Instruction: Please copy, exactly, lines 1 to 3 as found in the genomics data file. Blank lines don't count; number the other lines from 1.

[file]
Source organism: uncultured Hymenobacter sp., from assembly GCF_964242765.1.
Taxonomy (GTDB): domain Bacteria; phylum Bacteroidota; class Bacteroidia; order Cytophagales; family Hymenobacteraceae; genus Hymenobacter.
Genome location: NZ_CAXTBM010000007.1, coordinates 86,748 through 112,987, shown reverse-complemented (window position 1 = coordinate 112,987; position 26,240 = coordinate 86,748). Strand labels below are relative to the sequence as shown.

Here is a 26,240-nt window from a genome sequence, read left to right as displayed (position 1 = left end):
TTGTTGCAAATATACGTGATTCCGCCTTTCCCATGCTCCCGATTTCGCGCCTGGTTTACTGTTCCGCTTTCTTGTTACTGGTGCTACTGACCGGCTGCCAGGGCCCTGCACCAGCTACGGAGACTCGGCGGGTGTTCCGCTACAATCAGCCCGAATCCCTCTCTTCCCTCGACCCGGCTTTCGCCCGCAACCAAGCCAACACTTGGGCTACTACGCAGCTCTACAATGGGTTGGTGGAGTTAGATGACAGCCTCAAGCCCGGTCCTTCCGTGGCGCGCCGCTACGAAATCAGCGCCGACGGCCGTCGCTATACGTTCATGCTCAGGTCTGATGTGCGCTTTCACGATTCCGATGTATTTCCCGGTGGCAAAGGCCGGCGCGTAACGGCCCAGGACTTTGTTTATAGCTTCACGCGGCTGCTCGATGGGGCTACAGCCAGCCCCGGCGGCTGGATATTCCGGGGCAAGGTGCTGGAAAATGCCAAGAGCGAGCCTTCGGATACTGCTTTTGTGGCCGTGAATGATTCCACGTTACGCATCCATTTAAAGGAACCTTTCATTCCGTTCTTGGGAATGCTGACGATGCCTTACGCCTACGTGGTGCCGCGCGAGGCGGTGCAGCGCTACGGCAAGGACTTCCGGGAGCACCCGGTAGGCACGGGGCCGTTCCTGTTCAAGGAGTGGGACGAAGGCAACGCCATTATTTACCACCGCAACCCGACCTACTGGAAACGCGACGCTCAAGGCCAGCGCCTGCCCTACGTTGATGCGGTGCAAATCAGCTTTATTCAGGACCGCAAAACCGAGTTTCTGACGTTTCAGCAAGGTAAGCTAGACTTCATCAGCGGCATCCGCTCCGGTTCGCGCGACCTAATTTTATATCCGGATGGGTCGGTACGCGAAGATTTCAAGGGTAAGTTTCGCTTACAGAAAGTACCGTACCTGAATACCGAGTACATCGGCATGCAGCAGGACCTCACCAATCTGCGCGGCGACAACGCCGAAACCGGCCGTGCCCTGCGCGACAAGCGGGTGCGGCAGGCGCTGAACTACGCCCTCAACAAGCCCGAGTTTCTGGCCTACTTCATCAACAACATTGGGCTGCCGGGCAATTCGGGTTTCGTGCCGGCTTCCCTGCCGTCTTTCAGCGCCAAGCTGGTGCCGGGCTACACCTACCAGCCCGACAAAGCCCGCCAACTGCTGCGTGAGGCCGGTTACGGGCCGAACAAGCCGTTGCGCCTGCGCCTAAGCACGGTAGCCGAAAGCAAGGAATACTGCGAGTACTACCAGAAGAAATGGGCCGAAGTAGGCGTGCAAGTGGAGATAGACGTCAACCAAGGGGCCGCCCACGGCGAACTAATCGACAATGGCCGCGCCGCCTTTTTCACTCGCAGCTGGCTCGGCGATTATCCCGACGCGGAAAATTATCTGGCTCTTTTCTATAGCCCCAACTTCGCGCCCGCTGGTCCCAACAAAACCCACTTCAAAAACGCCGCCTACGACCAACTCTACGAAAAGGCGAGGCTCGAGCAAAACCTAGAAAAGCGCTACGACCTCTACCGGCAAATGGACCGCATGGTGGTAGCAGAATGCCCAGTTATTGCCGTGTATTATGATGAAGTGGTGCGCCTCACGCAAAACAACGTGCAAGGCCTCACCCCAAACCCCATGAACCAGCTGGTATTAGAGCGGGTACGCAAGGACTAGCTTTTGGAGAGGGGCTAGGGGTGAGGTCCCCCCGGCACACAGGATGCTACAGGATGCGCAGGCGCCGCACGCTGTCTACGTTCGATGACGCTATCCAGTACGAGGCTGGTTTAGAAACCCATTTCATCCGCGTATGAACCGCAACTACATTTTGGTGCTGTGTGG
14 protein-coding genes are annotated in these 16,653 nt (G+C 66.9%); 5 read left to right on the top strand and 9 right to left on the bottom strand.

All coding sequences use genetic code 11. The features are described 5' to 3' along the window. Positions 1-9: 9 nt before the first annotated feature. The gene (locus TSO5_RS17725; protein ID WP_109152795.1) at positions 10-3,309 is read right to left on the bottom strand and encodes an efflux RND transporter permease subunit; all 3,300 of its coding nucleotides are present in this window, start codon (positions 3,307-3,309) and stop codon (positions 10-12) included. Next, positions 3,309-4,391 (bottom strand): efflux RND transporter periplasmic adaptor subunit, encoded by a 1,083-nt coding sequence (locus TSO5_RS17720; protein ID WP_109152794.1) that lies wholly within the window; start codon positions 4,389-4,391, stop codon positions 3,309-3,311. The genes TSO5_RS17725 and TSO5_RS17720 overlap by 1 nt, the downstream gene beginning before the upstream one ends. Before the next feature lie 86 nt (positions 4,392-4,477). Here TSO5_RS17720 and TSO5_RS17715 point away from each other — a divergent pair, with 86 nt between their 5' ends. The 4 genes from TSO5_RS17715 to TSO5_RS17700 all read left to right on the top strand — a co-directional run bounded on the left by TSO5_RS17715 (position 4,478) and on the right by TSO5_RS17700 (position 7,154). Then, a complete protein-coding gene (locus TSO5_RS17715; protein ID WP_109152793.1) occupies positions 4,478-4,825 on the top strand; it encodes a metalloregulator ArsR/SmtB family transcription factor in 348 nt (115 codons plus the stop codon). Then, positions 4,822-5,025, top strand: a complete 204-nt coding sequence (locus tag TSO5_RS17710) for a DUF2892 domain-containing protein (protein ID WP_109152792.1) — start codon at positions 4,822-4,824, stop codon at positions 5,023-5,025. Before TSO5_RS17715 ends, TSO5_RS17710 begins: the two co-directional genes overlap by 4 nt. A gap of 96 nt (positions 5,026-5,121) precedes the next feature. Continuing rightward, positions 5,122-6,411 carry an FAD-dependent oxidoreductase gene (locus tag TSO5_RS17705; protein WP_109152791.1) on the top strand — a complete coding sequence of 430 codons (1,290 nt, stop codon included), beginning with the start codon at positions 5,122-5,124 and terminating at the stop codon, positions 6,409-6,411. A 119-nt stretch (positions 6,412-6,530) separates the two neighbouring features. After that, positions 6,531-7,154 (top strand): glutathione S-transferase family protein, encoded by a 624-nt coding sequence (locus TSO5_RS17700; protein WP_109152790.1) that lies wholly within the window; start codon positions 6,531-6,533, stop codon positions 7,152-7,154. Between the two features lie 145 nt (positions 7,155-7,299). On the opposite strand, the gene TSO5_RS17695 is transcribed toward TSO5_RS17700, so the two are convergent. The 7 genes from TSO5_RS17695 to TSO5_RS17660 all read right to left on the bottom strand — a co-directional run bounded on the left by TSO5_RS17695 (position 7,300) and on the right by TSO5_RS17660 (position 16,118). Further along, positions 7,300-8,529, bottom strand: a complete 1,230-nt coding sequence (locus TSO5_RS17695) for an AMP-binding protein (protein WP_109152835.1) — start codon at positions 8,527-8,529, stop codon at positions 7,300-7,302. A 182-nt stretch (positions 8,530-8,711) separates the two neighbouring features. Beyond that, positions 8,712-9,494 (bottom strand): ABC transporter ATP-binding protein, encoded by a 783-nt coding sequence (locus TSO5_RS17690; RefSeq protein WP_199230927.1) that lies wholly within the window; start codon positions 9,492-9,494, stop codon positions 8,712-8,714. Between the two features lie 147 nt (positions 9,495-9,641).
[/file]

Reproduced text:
Source organism: uncultured Hymenobacter sp., from assembly GCF_964242765.1.
Taxonomy (GTDB): domain Bacteria; phylum Bacteroidota; class Bacteroidia; order Cytophagales; family Hymenobacteraceae; genus Hymenobacter.
Genome location: NZ_CAXTBM010000007.1, coordinates 86,748 through 112,987, shown reverse-complemented (window position 1 = coordinate 112,987; position 26,240 = coordinate 86,748). Strand labels below are relative to the sequence as shown.